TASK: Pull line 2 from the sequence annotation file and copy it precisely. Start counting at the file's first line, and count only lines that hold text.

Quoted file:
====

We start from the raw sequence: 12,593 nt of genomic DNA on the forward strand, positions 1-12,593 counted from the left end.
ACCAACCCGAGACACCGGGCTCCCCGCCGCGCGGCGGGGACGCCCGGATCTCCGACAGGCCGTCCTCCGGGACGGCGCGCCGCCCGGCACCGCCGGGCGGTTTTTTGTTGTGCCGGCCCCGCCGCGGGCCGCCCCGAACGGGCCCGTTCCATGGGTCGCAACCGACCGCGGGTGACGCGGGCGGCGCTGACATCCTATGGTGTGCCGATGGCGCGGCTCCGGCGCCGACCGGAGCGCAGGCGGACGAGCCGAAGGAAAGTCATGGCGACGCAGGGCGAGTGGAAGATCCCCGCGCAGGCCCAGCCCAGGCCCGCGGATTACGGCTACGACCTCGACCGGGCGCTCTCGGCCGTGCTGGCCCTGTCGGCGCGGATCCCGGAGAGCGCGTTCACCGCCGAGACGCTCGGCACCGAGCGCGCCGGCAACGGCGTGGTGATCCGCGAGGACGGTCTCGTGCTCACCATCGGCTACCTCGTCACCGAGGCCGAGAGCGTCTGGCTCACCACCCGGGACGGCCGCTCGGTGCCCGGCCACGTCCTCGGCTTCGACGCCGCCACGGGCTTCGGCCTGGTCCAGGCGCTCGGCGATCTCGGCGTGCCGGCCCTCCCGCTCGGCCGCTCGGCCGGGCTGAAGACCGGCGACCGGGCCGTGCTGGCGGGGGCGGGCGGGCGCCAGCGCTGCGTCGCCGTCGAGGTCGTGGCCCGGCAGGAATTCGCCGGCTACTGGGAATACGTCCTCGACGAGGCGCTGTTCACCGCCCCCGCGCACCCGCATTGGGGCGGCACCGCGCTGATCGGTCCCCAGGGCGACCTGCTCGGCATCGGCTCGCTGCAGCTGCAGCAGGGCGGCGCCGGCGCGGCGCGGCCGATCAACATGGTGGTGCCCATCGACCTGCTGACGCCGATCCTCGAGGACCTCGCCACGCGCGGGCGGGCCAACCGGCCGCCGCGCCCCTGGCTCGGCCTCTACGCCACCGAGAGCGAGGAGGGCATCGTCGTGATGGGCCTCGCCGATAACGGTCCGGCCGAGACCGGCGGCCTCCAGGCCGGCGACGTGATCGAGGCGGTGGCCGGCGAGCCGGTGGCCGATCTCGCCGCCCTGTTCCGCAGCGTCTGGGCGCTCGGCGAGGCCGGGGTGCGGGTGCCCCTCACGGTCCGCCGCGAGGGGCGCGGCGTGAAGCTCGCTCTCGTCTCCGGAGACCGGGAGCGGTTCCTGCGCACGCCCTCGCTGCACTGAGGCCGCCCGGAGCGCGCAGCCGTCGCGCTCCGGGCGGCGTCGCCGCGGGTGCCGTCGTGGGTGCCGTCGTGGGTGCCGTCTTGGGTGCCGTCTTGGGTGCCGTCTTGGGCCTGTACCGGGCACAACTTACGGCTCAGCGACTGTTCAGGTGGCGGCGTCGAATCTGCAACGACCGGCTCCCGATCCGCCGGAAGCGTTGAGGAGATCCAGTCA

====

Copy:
ACCAACCCGAGACACCGGGCTCCCCGCCGCGCGGCGGGGACGCCCGGATCTCCGACAGGCCGTCCTCCGGGACGGCGCGCCGCCCGGCACCGCCGGGCGGTTTTTTGTTGTGCCGGCCCCGCCGCGGGCCGCCCCGAACGGGCCCGTTCCATGGGTCGCAACCGACCGCGGGTGACGCGGGCGGCGCTGACATCCTATGGTGTGCCGATGGCGCGGCTCCGGCGCCGACCGGAGCGCAGGCGGACGAGCCGAAGGAAAGTCATGGCGACGCAGGGCGAGTGGAAGATCCCCGCGCAGGCCCAGCCCAGGCCCGCGGATTACGGCTACGACCTCGACCGGGCGCTCTCGGCCGTGCTGGCCCTGTCGGCGCGGATCCCGGAGAGCGCGTTCACCGCCGAGACGCTCGGCACCGAGCGCGCCGGCAACGGCGTGGTGATCCGCGAGGACGGTCTCGTGCTCACCATCGGCTACCTCGTCACCGAGGCCGAGAGCGTCTGGCTCACCACCCGGGACGGCCGCTCGGTGCCCGGCCACGTCCTCGGCTTCGACGCCGCCACGGGCTTCGGCCTGGTCCAGGCGCTCGGCGATCTCGGCGTGCCGGCCCTCCCGCTCGGCCGCTCGGCCGGGCTGAAGACCGGCGACCGGGCCGTGCTGGCGGGGGCGGGCGGGCGCCAGCGCTGCGTCGCCGTCGAGGTCGTGGCCCGGCAGGAATTCGCCGGCTACTGGGAATACGTCCTCGACGAGGCGCTGTTCACCGCCCCCGCGCACCCGCATTGGGGCGGCACCGCGCTGATCGGTCCCCAGGGCGACCTGCTCGGCATCGGCTCGCTGCAGCTGCAGCAGGGCGGCGCCGGCGCGGCGCGGCCGATCAACATGGTGGTGCCCATCGACCTGCTGACGCCGATCCTCGAGGACCTCGCCACGCGCGGGCGGGCCAACCGGCCGCCGCGCCCCTGGCTCGGCCTCTACGCCACCGAGAGCGAGGAGGGCATCGTCGTGATGGGCCTCGCCGATAACGGTCCGGCCGAGACCGGCGGCCTCCAGGCCGGCGACGTGATCGAGGCGGTGGCCGGCGAGCCGGTGGCCGATCTCGCCGCCCTGTTCCGCAGCGTCTGGGCGCTCGGCGAGGCCGGGGTGCGGGTGCCCCTCACGGTCCGCCGCGAGGGGCGCGGCGTGAAGCTCGCTCTCGTCTCCGGAGACCGGGAGCGGTTCCTGCGCACGCCCTCGCTGCACTGAGGCCGCCCGGAGCGCGCAGCCGTCGCGCTCCGGGCGGCGTCGCCGCGGGTGCCGTCGTGGGTGCCGTCGTGGGTGCCGTCTTGGGTGCCGTCTTGGGTGCCGTCTTGGGCCTGTACCGGGCACAACTTACGGCTCAGCGACTGTTCAGGTGGCGGCGTCGAATCTGCAACGACCGGCTCCCGATCCGCCGGAAGCGTTGAGGAGATCCAGTCA